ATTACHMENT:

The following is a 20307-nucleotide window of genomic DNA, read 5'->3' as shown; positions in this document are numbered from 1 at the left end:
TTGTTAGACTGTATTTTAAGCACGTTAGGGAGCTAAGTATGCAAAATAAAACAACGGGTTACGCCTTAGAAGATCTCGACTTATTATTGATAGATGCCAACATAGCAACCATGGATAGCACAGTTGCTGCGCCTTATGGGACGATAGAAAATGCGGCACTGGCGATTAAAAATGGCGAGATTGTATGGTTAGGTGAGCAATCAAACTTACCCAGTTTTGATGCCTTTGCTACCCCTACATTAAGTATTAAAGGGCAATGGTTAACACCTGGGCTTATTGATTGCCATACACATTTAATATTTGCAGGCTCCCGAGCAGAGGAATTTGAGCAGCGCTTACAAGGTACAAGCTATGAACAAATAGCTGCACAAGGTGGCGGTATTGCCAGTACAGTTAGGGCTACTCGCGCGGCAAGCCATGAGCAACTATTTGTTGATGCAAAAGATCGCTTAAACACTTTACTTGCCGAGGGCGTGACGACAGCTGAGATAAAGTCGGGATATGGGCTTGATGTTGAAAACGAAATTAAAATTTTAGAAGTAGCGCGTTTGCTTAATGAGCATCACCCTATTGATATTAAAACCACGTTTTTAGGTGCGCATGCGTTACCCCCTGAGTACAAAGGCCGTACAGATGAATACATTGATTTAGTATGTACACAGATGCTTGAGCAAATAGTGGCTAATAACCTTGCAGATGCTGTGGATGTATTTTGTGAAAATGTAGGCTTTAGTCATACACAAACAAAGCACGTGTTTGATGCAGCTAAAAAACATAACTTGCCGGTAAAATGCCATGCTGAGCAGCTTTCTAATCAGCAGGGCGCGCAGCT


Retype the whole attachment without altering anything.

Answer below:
The following is a 20307-nucleotide window of genomic DNA, read 5'->3' as shown; positions in this document are numbered from 1 at the left end:
TTGTTAGACTGTATTTTAAGCACGTTAGGGAGCTAAGTATGCAAAATAAAACAACGGGTTACGCCTTAGAAGATCTCGACTTATTATTGATAGATGCCAACATAGCAACCATGGATAGCACAGTTGCTGCGCCTTATGGGACGATAGAAAATGCGGCACTGGCGATTAAAAATGGCGAGATTGTATGGTTAGGTGAGCAATCAAACTTACCCAGTTTTGATGCCTTTGCTACCCCTACATTAAGTATTAAAGGGCAATGGTTAACACCTGGGCTTATTGATTGCCATACACATTTAATATTTGCAGGCTCCCGAGCAGAGGAATTTGAGCAGCGCTTACAAGGTACAAGCTATGAACAAATAGCTGCACAAGGTGGCGGTATTGCCAGTACAGTTAGGGCTACTCGCGCGGCAAGCCATGAGCAACTATTTGTTGATGCAAAAGATCGCTTAAACACTTTACTTGCCGAGGGCGTGACGACAGCTGAGATAAAGTCGGGATATGGGCTTGATGTTGAAAACGAAATTAAAATTTTAGAAGTAGCGCGTTTGCTTAATGAGCATCACCCTATTGATATTAAAACCACGTTTTTAGGTGCGCATGCGTTACCCCCTGAGTACAAAGGCCGTACAGATGAATACATTGATTTAGTATGTACACAGATGCTTGAGCAAATAGTGGCTAATAACCTTGCAGATGCTGTGGATGTATTTTGTGAAAATGTAGGCTTTAGTCATACACAAACAAAGCACGTGTTTGATGCAGCTAAAAAACATAACTTGCCGGTAAAATGCCATGCTGAGCAGCTTTCTAATCAGCAGGGCGCGCAGCT